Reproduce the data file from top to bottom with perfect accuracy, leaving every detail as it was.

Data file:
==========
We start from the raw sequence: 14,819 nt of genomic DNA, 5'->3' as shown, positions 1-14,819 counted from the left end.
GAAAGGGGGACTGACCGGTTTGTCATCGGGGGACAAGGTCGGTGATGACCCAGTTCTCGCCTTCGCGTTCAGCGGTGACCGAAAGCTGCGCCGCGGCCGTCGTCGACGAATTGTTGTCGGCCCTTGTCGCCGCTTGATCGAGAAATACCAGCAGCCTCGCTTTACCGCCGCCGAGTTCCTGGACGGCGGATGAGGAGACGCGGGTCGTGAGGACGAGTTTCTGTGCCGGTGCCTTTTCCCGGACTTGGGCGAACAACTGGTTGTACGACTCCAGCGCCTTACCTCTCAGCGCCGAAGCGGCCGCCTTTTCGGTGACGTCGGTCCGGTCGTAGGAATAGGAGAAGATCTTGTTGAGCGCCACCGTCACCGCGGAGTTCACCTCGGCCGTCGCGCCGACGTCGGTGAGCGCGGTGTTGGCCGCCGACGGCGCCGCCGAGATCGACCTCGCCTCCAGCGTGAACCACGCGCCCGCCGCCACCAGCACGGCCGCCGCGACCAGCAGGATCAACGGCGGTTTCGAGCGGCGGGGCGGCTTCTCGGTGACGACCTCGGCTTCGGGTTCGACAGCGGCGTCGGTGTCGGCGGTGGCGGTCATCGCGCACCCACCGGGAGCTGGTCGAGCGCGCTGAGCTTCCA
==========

We start from the raw sequence: 14,819 nt of genomic DNA, 5'->3' as shown, positions 1-14,819 counted from the left end.
GAAAGGGGGACTGACCGGTTTGTCATCGGGGGACAAGGTCGGTGATGACCCAGTTCTCGCCTTCGCGTTCAGCGGTGACCGAAAGCTGCGCCGCGGCCGTCGTCGACGAATTGTTGTCGGCCCTTGTCGCCGCTTGATCGAGAAATACCAGCAGCCTCGCTTTACCGCCGCCGAGTTCCTGGACGGCGGATGAGGAGACGCGGGTCGTGAGGACGAGTTTCTGTGCCGGTGCCTTTTCCCGGACTTGGGCGAACAACTGGTTGTACGACTCCAGCGCCTTACCTCTCAGCGCCGAAGCGGCCGCCTTTTCGGTGACGTCGGTCCGGTCGTAGGAATAGGAGAAGATCTTGTTGAGCGCCACCGTCACCGCGGAGTTCACCTCGGCCGTCGCGCCGACGTCGGTGAGCGCGGTGTTGGCCGCCGACGGCGCCGCCGAGATCGACCTCGCCTCCAGCGTGAACCACGCGCCCGCCGCCACCAGCACGGCCGCCGCGACCAGCAGGATCAACGGCGGTTTCGAGCGGCGGGGCGGCTTCTCGGTGACGACCTCGGCTTCGGGTTCGACAGCGGCGTCGGTGTCGGCGGTGGCGGTCATCGCGCACCCACCGGGAGCTGGTCGAGCGCGCTGAGCTTCCA